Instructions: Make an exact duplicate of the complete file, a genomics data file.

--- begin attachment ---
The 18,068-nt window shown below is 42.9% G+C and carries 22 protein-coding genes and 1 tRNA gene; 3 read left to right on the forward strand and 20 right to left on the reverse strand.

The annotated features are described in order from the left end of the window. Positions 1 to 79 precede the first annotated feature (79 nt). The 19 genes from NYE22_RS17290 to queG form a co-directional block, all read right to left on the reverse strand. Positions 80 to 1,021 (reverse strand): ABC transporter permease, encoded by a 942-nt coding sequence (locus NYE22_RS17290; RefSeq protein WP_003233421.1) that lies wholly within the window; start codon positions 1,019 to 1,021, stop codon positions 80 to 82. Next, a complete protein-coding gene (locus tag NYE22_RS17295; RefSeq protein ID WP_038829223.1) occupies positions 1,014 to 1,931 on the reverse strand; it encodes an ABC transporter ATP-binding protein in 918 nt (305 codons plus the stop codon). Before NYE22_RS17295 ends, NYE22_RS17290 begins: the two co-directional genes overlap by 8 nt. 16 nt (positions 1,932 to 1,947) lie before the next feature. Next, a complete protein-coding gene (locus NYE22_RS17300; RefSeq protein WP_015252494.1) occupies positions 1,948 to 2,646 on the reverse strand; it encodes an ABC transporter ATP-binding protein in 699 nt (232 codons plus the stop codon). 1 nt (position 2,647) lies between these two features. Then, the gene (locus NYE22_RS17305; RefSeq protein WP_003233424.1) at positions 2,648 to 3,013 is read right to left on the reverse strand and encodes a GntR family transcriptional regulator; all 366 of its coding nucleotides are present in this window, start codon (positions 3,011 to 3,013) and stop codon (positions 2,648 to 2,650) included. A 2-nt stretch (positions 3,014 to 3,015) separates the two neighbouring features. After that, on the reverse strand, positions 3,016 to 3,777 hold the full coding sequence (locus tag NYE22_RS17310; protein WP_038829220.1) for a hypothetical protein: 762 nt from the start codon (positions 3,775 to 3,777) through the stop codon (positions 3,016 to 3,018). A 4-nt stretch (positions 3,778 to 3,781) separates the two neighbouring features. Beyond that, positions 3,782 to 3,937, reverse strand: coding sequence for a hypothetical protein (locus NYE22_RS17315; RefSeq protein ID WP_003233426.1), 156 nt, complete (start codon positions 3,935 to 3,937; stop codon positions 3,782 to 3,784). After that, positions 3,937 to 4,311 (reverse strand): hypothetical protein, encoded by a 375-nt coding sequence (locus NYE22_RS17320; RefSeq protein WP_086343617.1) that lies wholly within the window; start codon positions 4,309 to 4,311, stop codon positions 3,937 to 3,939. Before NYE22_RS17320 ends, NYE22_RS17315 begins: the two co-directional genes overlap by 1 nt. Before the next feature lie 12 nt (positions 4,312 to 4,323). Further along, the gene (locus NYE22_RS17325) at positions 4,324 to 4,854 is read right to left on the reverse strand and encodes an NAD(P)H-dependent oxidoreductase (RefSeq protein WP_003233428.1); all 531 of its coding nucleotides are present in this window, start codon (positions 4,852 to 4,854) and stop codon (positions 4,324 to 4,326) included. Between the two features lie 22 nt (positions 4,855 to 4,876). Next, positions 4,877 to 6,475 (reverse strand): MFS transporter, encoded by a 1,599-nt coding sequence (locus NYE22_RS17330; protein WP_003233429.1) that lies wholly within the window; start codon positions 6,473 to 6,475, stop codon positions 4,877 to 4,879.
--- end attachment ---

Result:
The 18,068-nt window shown below is 42.9% G+C and carries 22 protein-coding genes and 1 tRNA gene; 3 read left to right on the forward strand and 20 right to left on the reverse strand.

The annotated features are described in order from the left end of the window. Positions 1 to 79 precede the first annotated feature (79 nt). The 19 genes from NYE22_RS17290 to queG form a co-directional block, all read right to left on the reverse strand. Positions 80 to 1,021 (reverse strand): ABC transporter permease, encoded by a 942-nt coding sequence (locus NYE22_RS17290; RefSeq protein WP_003233421.1) that lies wholly within the window; start codon positions 1,019 to 1,021, stop codon positions 80 to 82. Next, a complete protein-coding gene (locus tag NYE22_RS17295; RefSeq protein ID WP_038829223.1) occupies positions 1,014 to 1,931 on the reverse strand; it encodes an ABC transporter ATP-binding protein in 918 nt (305 codons plus the stop codon). Before NYE22_RS17295 ends, NYE22_RS17290 begins: the two co-directional genes overlap by 8 nt. 16 nt (positions 1,932 to 1,947) lie before the next feature. Next, a complete protein-coding gene (locus NYE22_RS17300; RefSeq protein WP_015252494.1) occupies positions 1,948 to 2,646 on the reverse strand; it encodes an ABC transporter ATP-binding protein in 699 nt (232 codons plus the stop codon). 1 nt (position 2,647) lies between these two features. Then, the gene (locus NYE22_RS17305; RefSeq protein WP_003233424.1) at positions 2,648 to 3,013 is read right to left on the reverse strand and encodes a GntR family transcriptional regulator; all 366 of its coding nucleotides are present in this window, start codon (positions 3,011 to 3,013) and stop codon (positions 2,648 to 2,650) included. A 2-nt stretch (positions 3,014 to 3,015) separates the two neighbouring features. After that, on the reverse strand, positions 3,016 to 3,777 hold the full coding sequence (locus tag NYE22_RS17310; protein WP_038829220.1) for a hypothetical protein: 762 nt from the start codon (positions 3,775 to 3,777) through the stop codon (positions 3,016 to 3,018). A 4-nt stretch (positions 3,778 to 3,781) separates the two neighbouring features. Beyond that, positions 3,782 to 3,937, reverse strand: coding sequence for a hypothetical protein (locus NYE22_RS17315; RefSeq protein ID WP_003233426.1), 156 nt, complete (start codon positions 3,935 to 3,937; stop codon positions 3,782 to 3,784). After that, positions 3,937 to 4,311 (reverse strand): hypothetical protein, encoded by a 375-nt coding sequence (locus NYE22_RS17320; RefSeq protein WP_086343617.1) that lies wholly within the window; start codon positions 4,309 to 4,311, stop codon positions 3,937 to 3,939. Before NYE22_RS17320 ends, NYE22_RS17315 begins: the two co-directional genes overlap by 1 nt. Before the next feature lie 12 nt (positions 4,312 to 4,323). Further along, the gene (locus NYE22_RS17325) at positions 4,324 to 4,854 is read right to left on the reverse strand and encodes an NAD(P)H-dependent oxidoreductase (RefSeq protein WP_003233428.1); all 531 of its coding nucleotides are present in this window, start codon (positions 4,852 to 4,854) and stop codon (positions 4,324 to 4,326) included. Between the two features lie 22 nt (positions 4,855 to 4,876). Next, positions 4,877 to 6,475 (reverse strand): MFS transporter, encoded by a 1,599-nt coding sequence (locus NYE22_RS17330; protein WP_003233429.1) that lies wholly within the window; start codon positions 6,473 to 6,475, stop codon positions 4,877 to 4,879.